Writing as Stillness
“The problem is, too many writers today are afraid to be still.” So says Silas House, the author of four novels, several plays and a creative non-fiction book. House maintains that many of us talk about writing, attend conferences, comment and cartoon on Facebook, rather than actually sit down to write.
House reiterates all of this, and in a more specific way, in his piece featured in The New York Times on stillness. He concludes the age-old truth that we all know somewhere inside of us: “There is no way to learn how to do this except by simply doing it.”
We must use every moment we can to think about the piece of writing at hand, to see the world through the point of view of our characters, to learn everything we can that serves the writing, it must be the way we live our lives.”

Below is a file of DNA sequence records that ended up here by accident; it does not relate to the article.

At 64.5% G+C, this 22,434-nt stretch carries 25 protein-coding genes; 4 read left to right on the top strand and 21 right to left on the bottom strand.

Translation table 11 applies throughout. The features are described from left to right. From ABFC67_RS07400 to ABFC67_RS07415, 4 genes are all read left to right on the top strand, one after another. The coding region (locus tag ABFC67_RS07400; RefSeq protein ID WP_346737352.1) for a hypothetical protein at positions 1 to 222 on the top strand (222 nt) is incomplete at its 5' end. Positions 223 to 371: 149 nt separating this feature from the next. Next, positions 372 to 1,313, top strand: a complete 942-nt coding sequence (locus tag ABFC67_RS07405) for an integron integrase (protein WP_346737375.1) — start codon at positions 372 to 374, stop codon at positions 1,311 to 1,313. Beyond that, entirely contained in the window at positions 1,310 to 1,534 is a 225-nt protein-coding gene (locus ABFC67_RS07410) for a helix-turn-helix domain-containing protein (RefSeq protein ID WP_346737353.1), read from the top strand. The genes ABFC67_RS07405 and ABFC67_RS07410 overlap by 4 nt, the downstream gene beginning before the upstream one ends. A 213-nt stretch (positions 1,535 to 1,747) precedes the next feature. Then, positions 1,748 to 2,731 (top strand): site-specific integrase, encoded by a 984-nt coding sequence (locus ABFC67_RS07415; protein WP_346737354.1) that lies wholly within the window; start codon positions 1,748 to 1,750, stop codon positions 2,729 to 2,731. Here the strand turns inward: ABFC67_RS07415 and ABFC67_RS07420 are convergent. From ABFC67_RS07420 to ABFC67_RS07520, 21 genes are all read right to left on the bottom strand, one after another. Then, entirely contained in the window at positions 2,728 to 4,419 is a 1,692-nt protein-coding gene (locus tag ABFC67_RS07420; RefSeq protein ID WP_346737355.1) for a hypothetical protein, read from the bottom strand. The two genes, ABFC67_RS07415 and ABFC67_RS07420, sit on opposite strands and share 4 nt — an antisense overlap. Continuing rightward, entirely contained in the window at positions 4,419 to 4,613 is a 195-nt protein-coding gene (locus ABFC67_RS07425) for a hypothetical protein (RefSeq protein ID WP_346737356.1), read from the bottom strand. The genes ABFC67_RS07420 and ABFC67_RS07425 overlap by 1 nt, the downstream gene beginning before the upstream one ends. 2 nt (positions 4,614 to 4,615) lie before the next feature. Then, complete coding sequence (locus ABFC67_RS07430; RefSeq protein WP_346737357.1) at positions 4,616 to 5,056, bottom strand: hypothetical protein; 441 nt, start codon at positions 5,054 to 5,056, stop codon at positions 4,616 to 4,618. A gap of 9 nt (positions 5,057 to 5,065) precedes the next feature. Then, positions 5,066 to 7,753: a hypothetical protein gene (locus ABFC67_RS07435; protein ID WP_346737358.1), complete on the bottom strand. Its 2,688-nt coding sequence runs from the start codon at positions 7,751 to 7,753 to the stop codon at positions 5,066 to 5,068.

Listen to the rhythm and tone of others around you, whether they are talking in elevators, sitting at a table next to you in a café, or your closest relatives at the dinner table. Listen to their accents and dialect, and the vocabulary they use. Every time you hear a new word, look it up, and try to use it in one of your sentences. Carry your journal and start writing down what you are hearing around you. If you have a character that you are working on, imagine that character with you at your table: what would he say about that strange looking bum in the corner? This exercise has as many possibilities as there are moments in our day.